By Show and Tell
By Bree Davies
By Bree Davies
By Cory Casciato
By Emilie Johnson
By Robin Edwards
By Bree Davis
By Josiah M. Hesse
I haven't seen Eric Bogosian himself perform, and I haven't read his work, so I really don't know if his writing is as drop-dead funny as actor Alex Ray June's performance makes it appear, or if June is as brilliant an actor as he seems to be when doing Bogosian's material. All I know is that Bogosian and June together are irresistible. Essential America: A Comic One Man Show, performed at the Boulder Museum of Contemporary Art, consists of eleven short skits; it had the audience positively howling with laughter on opening night.
The play certainly says something about the condition of our country -- or at least about some of the strange characters who populate it -- but it wasn't written as a unified piece. It consists of monologues from several of Bogosian's previous award- winning one-man shows, beginning with a quasi-nostalgic look back at the '50s (when "everybody was working, straight and happy") and concluding with a passionate sermon on the finding and care of our inner babies.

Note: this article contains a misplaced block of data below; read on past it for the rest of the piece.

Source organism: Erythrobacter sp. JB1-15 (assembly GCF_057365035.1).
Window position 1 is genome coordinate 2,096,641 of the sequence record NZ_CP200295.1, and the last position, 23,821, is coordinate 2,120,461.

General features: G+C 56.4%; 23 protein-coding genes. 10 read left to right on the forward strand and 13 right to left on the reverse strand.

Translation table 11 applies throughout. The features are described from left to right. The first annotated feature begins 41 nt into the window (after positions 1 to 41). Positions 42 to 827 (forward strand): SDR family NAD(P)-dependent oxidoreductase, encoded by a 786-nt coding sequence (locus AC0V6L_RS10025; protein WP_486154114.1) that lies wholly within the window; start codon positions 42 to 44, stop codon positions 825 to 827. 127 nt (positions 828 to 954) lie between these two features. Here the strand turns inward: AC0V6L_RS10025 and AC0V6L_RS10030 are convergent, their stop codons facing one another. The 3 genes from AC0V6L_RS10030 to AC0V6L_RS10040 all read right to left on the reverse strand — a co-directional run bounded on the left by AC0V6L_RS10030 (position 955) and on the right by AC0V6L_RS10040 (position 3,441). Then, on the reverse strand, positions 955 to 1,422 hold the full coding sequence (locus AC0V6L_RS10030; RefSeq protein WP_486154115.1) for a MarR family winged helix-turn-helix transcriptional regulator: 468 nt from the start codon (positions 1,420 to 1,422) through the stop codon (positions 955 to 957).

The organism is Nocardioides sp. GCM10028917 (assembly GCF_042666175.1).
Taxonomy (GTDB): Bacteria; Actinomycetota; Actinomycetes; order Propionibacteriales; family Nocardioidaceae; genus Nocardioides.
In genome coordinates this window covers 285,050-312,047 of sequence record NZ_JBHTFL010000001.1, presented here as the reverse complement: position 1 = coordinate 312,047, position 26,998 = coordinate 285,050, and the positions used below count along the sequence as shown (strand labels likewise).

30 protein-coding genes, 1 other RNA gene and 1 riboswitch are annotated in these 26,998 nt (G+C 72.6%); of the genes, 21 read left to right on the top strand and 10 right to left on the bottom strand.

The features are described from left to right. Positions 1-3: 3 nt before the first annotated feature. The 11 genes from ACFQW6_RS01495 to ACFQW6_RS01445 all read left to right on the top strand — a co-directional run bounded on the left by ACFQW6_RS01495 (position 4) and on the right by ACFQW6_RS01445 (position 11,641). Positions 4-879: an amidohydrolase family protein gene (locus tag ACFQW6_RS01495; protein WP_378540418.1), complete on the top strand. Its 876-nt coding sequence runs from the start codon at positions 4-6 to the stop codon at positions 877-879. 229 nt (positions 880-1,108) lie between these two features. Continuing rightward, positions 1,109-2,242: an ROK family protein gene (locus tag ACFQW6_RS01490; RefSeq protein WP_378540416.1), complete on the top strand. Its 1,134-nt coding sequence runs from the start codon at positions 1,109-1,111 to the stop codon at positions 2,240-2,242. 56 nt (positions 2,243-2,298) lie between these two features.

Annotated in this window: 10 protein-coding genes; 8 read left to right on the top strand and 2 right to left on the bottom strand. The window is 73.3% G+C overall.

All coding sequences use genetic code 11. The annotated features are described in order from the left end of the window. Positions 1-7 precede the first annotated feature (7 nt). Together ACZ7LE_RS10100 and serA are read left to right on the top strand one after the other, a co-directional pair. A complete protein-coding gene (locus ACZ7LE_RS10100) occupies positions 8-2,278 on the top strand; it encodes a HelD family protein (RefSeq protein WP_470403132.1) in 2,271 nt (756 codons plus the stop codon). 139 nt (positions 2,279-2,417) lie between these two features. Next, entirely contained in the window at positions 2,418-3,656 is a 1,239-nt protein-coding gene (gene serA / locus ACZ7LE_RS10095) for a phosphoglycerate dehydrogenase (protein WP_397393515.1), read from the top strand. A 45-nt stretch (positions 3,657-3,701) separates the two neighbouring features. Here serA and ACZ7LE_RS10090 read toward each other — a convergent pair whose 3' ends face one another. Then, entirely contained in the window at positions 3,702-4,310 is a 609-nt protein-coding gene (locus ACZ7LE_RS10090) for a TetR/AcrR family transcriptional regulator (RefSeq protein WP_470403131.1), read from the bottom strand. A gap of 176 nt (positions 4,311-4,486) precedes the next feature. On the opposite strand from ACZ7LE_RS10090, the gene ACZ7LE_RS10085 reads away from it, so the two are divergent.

June plays a succession of outrageous but recognizable American males. There's the bum rooting through garbage who, finding a feces-smeared banana, is moved to create a fast-flying monologue on the irresistible flood of shit and decay engulfing our world. There's a blown-away dopester, bullying, cajoling and threatening an unseen buyer. Between shouted demands for his woman, Rainbow, to bring him beer and syringes, he indulges in a charged, rocketing description of hopped-up sex, and he manages to fry his own brains before making the sale. The representative of a homeowners' association explains the organization's fascistic rules to a family thinking of moving in; a millionaire barbecues steaks while considering the efficacy of napalming the poor; a sad little gay guy apologizes for his penis: "I feel like a human being trapped in a man's body." Pretty soon, a smooth-talking stud is extolling his own huge member. Finally -- and it's one of the most savagely and incisively funny of the evening's skits -- the Reverend Bob exhorts us to heed our inner babies and live lives of absolute selfishness.
Obviously, Bogosian is angry. Obviously, he thinks there's a lot wrong with America and that many of us are self-absorbed bullies. But despite the fact that this anger informs all of the segments, they don't quite fit together. I was still waiting for some kind of payoff at the end. But this remains an exhilarating evening of theater, and June's performance -- subtle, rage-filled, smooth, roaring, wistful, always fully committed -- is more than worth seeing. I'm definitely recommending Essential Americato friends.
I must say, I'd like to see Bogosian's take on post-September 11 America, shaped and defined by George W. Bush and his cronies. But perhaps it's impossible to parody an administration that so resolutely insists on parodying itself.